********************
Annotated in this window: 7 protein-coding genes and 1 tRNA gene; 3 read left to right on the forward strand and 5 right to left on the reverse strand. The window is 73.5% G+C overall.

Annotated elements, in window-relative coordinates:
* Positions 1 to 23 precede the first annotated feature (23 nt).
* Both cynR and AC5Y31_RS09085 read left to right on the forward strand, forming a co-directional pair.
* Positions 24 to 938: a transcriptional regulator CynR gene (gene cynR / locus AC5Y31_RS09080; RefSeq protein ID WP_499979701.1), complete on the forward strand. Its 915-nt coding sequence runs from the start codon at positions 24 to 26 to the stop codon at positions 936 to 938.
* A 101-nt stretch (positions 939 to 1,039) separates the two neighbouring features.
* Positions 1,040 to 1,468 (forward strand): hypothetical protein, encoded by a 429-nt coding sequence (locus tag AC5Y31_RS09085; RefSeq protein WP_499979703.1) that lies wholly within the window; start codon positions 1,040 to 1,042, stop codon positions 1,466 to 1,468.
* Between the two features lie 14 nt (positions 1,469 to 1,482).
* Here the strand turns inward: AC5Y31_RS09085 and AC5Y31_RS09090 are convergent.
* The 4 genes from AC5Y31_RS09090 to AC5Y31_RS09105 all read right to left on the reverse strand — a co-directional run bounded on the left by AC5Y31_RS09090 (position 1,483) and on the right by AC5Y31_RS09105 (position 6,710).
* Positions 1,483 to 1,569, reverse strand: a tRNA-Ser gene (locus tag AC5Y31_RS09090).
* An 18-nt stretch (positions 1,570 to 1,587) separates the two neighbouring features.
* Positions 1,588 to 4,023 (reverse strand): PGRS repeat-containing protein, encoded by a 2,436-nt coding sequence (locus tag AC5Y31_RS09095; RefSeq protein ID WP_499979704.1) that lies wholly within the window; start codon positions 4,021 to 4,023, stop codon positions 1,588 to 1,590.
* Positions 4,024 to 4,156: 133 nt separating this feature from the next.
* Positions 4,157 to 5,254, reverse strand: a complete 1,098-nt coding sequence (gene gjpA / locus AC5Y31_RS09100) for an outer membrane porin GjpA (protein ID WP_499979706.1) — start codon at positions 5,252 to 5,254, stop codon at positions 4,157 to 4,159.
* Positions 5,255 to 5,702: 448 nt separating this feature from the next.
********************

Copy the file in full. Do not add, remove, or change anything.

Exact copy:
Annotated in this window: 7 protein-coding genes and 1 tRNA gene; 3 read left to right on the forward strand and 5 right to left on the reverse strand. The window is 73.5% G+C overall.

Annotated elements, in window-relative coordinates:
* Positions 1 to 23 precede the first annotated feature (23 nt).
* Both cynR and AC5Y31_RS09085 read left to right on the forward strand, forming a co-directional pair.
* Positions 24 to 938: a transcriptional regulator CynR gene (gene cynR / locus AC5Y31_RS09080; RefSeq protein ID WP_499979701.1), complete on the forward strand. Its 915-nt coding sequence runs from the start codon at positions 24 to 26 to the stop codon at positions 936 to 938.
* A 101-nt stretch (positions 939 to 1,039) separates the two neighbouring features.
* Positions 1,040 to 1,468 (forward strand): hypothetical protein, encoded by a 429-nt coding sequence (locus tag AC5Y31_RS09085; RefSeq protein WP_499979703.1) that lies wholly within the window; start codon positions 1,040 to 1,042, stop codon positions 1,466 to 1,468.
* Between the two features lie 14 nt (positions 1,469 to 1,482).
* Here the strand turns inward: AC5Y31_RS09085 and AC5Y31_RS09090 are convergent.
* The 4 genes from AC5Y31_RS09090 to AC5Y31_RS09105 all read right to left on the reverse strand — a co-directional run bounded on the left by AC5Y31_RS09090 (position 1,483) and on the right by AC5Y31_RS09105 (position 6,710).
* Positions 1,483 to 1,569, reverse strand: a tRNA-Ser gene (locus tag AC5Y31_RS09090).
* An 18-nt stretch (positions 1,570 to 1,587) separates the two neighbouring features.
* Positions 1,588 to 4,023 (reverse strand): PGRS repeat-containing protein, encoded by a 2,436-nt coding sequence (locus tag AC5Y31_RS09095; RefSeq protein ID WP_499979704.1) that lies wholly within the window; start codon positions 4,021 to 4,023, stop codon positions 1,588 to 1,590.
* Positions 4,024 to 4,156: 133 nt separating this feature from the next.
* Positions 4,157 to 5,254, reverse strand: a complete 1,098-nt coding sequence (gene gjpA / locus AC5Y31_RS09100) for an outer membrane porin GjpA (protein ID WP_499979706.1) — start codon at positions 5,252 to 5,254, stop codon at positions 4,157 to 4,159.
* Positions 5,255 to 5,702: 448 nt separating this feature from the next.